Find the perfect natural paint alternative for your home.
Natural mineral pigments from Bioshield are derived from clay; baking at high temperatures intensifies their colors. They provide a palette that can range from intense to subtle hues; they are shown here on plaster. The pigments have been mixed with a milk-base paint. Surprisingly small amounts are needed to create distinctive colors.
Photography By Joe Coca
What you smell after freshening a room with conventional solvent-based interior wall paint might include as much as 60 percent volatile organic compounds (VOCs) such as formaldehyde, benzene, and acetone, which can cause health problems ranging from temporary dizziness to respiratory distress to severe allergic reactions and worse.
In the United States alone, we use more than a billion gallons of paint each year. It’s estimated that the VOCs in paint contribute as much as 9 percent of the atmospheric pollution that is damaging the ozone layer. At the same time, the Environmental Protection Agency (EPA) estimates that indoor pollution—to which chemicals outgassing from paint contribute greatly—is responsible for more than 11,000 deaths from cancer, kidney failure, and respiratory collapse each year. Even though deadly lead and mercury have been banned from use in paint, and water-based latex increasingly replaces more toxic oil-based enamels, the threat to personal and environmental health posed by paint is not a trivial problem. Happily, there are options.
As we’ve come to understand the health risks of traditional paint products, government regulations have prompted the paint industry to develop safer alternatives. Public building projects such as schools and health care facilities have code requirements that limit toxic ingredients and VOCs for all interior finishes. Some mainstream paint manufacturers, notably Benjamin Moore and Glidden, have created consumer product lines that adhere to the same safety standards. They include water-based acrylic latex primers, paints, and enamels that are low-odor and low- or zero-VOC.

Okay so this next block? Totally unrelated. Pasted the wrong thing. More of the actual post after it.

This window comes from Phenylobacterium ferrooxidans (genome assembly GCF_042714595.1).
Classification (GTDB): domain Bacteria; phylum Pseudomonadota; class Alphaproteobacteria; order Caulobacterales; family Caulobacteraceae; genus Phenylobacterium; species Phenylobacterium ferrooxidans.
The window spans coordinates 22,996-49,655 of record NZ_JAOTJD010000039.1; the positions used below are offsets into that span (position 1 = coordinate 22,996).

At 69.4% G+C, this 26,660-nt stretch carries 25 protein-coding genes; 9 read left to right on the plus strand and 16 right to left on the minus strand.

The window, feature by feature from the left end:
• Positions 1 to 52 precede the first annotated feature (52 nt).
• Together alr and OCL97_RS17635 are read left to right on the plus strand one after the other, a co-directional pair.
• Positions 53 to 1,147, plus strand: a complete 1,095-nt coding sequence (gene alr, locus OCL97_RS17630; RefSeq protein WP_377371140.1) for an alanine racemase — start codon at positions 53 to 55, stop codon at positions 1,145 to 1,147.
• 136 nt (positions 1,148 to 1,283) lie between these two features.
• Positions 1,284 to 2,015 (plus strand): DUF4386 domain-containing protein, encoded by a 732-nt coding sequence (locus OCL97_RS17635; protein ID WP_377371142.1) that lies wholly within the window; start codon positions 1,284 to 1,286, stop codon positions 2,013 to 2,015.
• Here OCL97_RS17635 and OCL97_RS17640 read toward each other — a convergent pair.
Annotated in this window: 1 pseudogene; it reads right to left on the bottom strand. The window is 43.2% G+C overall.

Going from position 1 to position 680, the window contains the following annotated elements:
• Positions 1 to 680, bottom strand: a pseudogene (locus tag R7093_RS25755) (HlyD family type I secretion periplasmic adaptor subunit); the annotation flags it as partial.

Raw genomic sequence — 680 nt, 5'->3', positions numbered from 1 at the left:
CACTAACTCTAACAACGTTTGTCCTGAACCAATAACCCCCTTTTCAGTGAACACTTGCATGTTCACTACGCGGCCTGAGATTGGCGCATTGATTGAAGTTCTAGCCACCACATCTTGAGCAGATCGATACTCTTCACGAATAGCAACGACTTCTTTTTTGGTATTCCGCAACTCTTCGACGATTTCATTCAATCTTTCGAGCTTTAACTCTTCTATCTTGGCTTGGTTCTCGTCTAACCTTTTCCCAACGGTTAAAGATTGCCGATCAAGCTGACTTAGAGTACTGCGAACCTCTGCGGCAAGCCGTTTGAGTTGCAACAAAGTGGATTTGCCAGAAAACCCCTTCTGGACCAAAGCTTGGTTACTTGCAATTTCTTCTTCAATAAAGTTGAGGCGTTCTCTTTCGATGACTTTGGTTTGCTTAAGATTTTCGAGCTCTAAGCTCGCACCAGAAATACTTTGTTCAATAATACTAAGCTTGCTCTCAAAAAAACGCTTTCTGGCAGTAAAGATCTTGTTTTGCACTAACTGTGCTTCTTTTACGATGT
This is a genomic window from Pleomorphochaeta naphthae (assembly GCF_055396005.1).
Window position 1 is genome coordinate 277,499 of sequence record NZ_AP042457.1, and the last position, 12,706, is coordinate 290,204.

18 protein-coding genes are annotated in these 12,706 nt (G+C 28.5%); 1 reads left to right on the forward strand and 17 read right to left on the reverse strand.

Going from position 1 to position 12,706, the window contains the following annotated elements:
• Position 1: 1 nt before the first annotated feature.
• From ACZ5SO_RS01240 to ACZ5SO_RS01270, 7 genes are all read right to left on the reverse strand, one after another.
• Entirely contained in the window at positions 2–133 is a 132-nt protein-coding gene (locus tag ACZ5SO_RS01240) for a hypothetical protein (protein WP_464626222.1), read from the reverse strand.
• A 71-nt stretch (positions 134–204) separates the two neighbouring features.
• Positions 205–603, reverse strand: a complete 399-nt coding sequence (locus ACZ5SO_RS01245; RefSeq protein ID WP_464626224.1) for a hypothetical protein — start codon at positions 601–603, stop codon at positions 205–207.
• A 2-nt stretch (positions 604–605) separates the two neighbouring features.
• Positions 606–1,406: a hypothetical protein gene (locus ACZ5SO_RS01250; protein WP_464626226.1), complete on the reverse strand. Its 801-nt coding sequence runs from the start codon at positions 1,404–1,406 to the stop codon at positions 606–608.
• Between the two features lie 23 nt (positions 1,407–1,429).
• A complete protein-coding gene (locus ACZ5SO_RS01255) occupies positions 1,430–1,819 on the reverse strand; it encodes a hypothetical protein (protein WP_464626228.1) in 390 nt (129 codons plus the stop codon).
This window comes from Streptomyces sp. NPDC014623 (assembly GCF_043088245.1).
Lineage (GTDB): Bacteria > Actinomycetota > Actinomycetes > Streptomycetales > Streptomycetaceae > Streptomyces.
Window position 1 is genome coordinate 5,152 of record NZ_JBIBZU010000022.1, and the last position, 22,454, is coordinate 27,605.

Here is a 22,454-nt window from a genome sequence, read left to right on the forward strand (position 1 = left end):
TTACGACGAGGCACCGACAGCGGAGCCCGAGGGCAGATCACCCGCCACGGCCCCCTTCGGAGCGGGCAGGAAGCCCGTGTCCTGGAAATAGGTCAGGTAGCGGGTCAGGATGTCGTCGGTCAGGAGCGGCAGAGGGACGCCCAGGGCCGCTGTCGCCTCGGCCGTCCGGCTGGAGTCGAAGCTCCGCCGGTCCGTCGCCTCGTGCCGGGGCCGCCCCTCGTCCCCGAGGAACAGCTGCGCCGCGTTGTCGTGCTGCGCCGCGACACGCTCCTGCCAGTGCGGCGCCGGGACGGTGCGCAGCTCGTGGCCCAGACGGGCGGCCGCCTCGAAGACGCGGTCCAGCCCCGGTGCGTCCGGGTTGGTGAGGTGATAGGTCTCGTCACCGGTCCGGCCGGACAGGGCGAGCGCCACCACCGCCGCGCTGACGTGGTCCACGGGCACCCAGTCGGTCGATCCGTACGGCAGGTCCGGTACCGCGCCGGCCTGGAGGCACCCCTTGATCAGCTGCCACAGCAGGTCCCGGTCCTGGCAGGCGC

In a more specialized vein, American Formulating and Manufacturing (AFM) is a company devoted to creating environmentally healthy building and interior furnishing products of all sorts, including zero-VOC wall paints. And their sealer can be used over conventional paints to reduce or eliminate the release of harmful fumes into the environment.
The downsides? The chemical makeup of these products might not address the needs of those with severe allergies, more paint may be required to get full coverage, and the palette is limited to lighter colors.
You have only to look at reconstructed walls from ancient Greece, Egypt, or Mexico to know that vivid color was available centuries before the birth of modern chemistry. Silica, natural waxes and oils, resins, and clays combined with mineral or plant pigments provide a full spectrum of surfaces that are lightfast and durable.
One company that provides a complete line of zero-VOC paints, wood finishes, thinners, cleaners, and adhesives based on natural ingredients is Bioshield, a German company whose products have been available in the United States for two decades. Its transparent and translucent wall glazes and washes can be used over existing paint or newly painted surfaces, and its zero-VOC emulsion and casein, or milk-based, paints provide a more conventional opaque treatment.
Milk might seem like an unlikely paint base until you consider that Elmer’s Glue is made of milk. The protein in milk is water soluble, yet it dries to a tough finish that can last for decades. Milk paint is sold as a powder, which generally includes casein from the milk, plus lime and clay. It can be mixed with more water for a wash effect, or less for solid coverage. The trick is to not mix more than you will use in a day or so, as the milk solids, if not allowed to dry quickly, can spoil and leave a persistent odor. The Old Fashioned Milk Paint Company is a domestic firm that has recreated an early American milk paint formula in colors ranging from barn red to federal blue.
The natural pigments that mix easily with any of these natural bases are gloriously varied in color and can be mixed for deep, vivid hues or pale, subtle tints. Most are minerals derived from earth or stone and are ground to fine powders for uniform mixing. Mixing your own paint from milk and minerals does not result in the perfectly uniform finish that we’ve come to expect from commercial latex or oil-based paints in which the chemical pigments are scientifically formulated and measured with great precision. Further, the natural paints, by definition, don’t contain the solvents that make conventional paints so smooth and uniform. Natural paints are destined to give walls a handcrafted, naturally weathered character.
Finding craftspeople to work with natural paints is not as easy as looking in your local Yellow Pages. They require a bit of experimentation and an adventurous spirit—which only add to their beauty. Whether you go for the originality of natural paints or the more practical low- or zero-VOC conventional options, the health benefits for yourself, your family, and the earth are beyond value.
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